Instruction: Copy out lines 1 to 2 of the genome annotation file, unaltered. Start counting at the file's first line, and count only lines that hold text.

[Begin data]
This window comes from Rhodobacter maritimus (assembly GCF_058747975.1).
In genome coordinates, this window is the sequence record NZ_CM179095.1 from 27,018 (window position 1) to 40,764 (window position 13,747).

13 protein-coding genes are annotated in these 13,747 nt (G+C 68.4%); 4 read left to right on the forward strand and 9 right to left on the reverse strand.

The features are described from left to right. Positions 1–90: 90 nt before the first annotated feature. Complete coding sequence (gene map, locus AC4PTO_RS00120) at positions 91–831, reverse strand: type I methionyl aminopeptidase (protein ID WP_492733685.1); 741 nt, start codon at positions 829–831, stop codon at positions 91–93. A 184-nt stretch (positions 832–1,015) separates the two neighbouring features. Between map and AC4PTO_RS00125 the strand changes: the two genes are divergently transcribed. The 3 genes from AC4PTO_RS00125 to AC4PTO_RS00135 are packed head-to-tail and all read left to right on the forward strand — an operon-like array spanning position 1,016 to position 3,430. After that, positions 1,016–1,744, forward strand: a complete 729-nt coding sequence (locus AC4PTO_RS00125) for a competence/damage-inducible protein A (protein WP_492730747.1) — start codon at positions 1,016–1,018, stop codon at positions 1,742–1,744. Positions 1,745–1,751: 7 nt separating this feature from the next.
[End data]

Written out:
This window comes from Rhodobacter maritimus (assembly GCF_058747975.1).
In genome coordinates, this window is the sequence record NZ_CM179095.1 from 27,018 (window position 1) to 40,764 (window position 13,747).